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The Polish Revolution: 2015-2017

Anna Sledzinska-Simon, University of Wroclaw

Today’s revolutions do not need violence to bring about a deep change of political structures. Instead, they may occur by a gradual overtake of all public powers, including the judiciary, by the winning majority. The Polish Revolution did not happen overnight, but through a series of acts taking place under the cover of the night–like the President signing the critical amendments to the Act on the Constitutional Tribunal shortly before midnight, or taking the oath of office after midnight from unlawfully appointed judges. Over the course of two years in hastened legislative proceedings the ruling majority of the Law and Justice Party (PIS) adopted legal reforms that de facto changed the system of government. In its recent “three acts” the government planned to take control of the Supreme Court and the National Council of Judiciary, as well as the ordinary courts.

Like other revolutions, the Polish Revolution could also be characterized by violence and striving for freedom. Yet, in this revolution, violence takes the form of gross violations of the Constitution, while the content of freedom is not rights, but popular sovereignty rising above the supreme law.

In effect, the state of lawlessness as a beginning of a new regime based on the concentration rather than separation of powers is created by means of ordinary legislation. The PIS revolution-by-law marks a new transition of Poland–from democracy to disguised authoritarianism, with one leader and one party rule. In this regime, democratic opposition and the voice of other stakeholders are present but either silenced[1] or totally ignored.[2]

The ruling majority, acting in collusion with the President of the Republic and the PIS-dominated Constitutional Tribunal, has conspired in its recent legislative proposals to effectively remove the remaining guarantees of judicial independence. The first bill regarding the system of ordinary courts grants the Minister of Justice the exclusive power to appoint presidents and vice-presidents of all courts and introduces vague criteria for their removal. Furthermore, it contains temporary provisions in pursuance of which the Minister of Justice may terminate the office of any or all current presidents without any reason in the first six months after the law comes into force. Moreover, the bill mandates so-called “review” of all executive functions within courts, permitting the newly appointed presidents to remove the presidents of various court departments and sections. It is clear that the officially declared goal of improving effectiveness of the judiciary covers a less subtle objective to control the executive offices in ordinary courts and indirectly have influence on the administration of justice.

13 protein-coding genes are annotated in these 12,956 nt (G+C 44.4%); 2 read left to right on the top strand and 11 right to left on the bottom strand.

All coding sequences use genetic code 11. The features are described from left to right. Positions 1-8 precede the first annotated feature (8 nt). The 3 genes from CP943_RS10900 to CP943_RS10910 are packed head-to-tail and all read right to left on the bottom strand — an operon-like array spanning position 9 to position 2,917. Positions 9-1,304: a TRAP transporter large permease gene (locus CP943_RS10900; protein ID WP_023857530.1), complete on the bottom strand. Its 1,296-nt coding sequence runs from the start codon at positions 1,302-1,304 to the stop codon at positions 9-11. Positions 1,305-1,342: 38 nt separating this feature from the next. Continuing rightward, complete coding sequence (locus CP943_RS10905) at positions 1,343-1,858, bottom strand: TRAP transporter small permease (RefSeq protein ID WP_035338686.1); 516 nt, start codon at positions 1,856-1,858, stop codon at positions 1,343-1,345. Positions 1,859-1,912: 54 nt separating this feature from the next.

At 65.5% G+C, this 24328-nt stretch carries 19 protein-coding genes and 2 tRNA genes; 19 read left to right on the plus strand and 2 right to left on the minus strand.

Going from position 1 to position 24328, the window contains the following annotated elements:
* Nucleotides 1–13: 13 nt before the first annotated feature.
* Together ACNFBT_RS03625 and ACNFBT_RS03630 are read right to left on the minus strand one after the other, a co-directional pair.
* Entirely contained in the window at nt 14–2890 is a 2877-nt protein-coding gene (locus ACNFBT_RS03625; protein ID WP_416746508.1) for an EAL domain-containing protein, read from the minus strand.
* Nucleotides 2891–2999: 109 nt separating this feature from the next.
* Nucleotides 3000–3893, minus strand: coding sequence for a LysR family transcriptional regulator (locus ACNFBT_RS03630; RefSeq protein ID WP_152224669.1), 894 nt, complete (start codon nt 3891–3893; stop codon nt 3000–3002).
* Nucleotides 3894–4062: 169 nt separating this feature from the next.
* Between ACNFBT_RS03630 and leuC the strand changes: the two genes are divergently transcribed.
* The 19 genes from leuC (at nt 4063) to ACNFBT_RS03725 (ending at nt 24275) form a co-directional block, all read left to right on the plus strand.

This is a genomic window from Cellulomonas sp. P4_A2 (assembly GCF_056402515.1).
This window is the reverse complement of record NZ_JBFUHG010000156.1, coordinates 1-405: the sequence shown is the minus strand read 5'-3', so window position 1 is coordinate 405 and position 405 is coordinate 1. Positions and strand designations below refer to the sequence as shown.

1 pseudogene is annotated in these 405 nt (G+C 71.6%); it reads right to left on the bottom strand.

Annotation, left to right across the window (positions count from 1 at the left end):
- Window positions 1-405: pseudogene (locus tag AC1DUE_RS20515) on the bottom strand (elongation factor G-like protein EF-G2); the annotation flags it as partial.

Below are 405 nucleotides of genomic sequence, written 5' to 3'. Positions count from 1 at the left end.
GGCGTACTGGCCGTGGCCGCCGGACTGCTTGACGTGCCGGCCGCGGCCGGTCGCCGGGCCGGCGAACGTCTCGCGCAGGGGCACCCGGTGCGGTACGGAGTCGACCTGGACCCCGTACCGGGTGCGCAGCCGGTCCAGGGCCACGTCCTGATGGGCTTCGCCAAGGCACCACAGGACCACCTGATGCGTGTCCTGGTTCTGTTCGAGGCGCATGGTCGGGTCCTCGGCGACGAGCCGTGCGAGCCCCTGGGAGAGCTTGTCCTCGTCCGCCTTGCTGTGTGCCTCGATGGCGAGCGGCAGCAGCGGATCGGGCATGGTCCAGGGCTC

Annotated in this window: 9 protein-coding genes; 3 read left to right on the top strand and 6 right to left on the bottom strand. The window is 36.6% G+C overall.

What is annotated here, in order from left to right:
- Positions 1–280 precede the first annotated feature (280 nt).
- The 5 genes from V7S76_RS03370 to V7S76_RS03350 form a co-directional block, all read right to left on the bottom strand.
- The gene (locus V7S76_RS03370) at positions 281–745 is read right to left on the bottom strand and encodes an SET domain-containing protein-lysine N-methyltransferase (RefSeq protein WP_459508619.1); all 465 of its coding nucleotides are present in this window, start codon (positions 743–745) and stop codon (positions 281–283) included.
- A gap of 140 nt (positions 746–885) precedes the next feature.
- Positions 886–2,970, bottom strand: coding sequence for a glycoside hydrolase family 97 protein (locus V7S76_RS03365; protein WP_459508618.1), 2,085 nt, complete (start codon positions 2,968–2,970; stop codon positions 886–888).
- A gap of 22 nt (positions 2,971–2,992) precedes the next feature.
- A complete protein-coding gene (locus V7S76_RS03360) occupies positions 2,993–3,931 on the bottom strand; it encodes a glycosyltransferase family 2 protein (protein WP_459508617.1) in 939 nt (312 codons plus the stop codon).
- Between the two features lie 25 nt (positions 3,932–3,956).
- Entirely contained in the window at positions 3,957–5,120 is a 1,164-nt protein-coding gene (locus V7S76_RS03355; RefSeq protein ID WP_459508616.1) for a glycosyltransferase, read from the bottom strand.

The second act is the bill on the Supreme Court. It introduces compulsory retirement of all current judges of the Court, except judges indicated by the Minister of Justice and approved by the President of the Republic to remain in office. While offering the judges a possibility to serve in other courts, it de facto removes them from office. Furthermore, the proposed law permits for ex lege termination of service of almost 400 staff members of the Supreme Court, leading to their collective dismissal. The bill on the Supreme Court also establishes a new special disciplinary chamber in charge of disciplinary proceedings for all legal professions. The disciplinary chamber’s autonomous position vis-à-vis the First President of the Supreme Court makes it ripe for abuse by the Minister of Justice who, via his representative, would have the power to initiate disciplinary proceedings against any judge.

Finally, the third act is the bill amending the Act on the National Council of Judiciary. It terminates the office of all current members of the Council and introduces a new appointment procedure for the representation of judges in the Council. Prior to the bill’s proposal the Constitutional Tribunal confirmed the possibility of ending the term of current members of the Council. In proceedings initiated by the Prosecutor General (who also holds the office of the Minister of Justice), the Tribunal ruled that the current practice of individual selection of judges in the Council was unconstitutional.  This decision prepared the ground for termination of their office provided in the proposed act on the National Council of Judiciary.[3]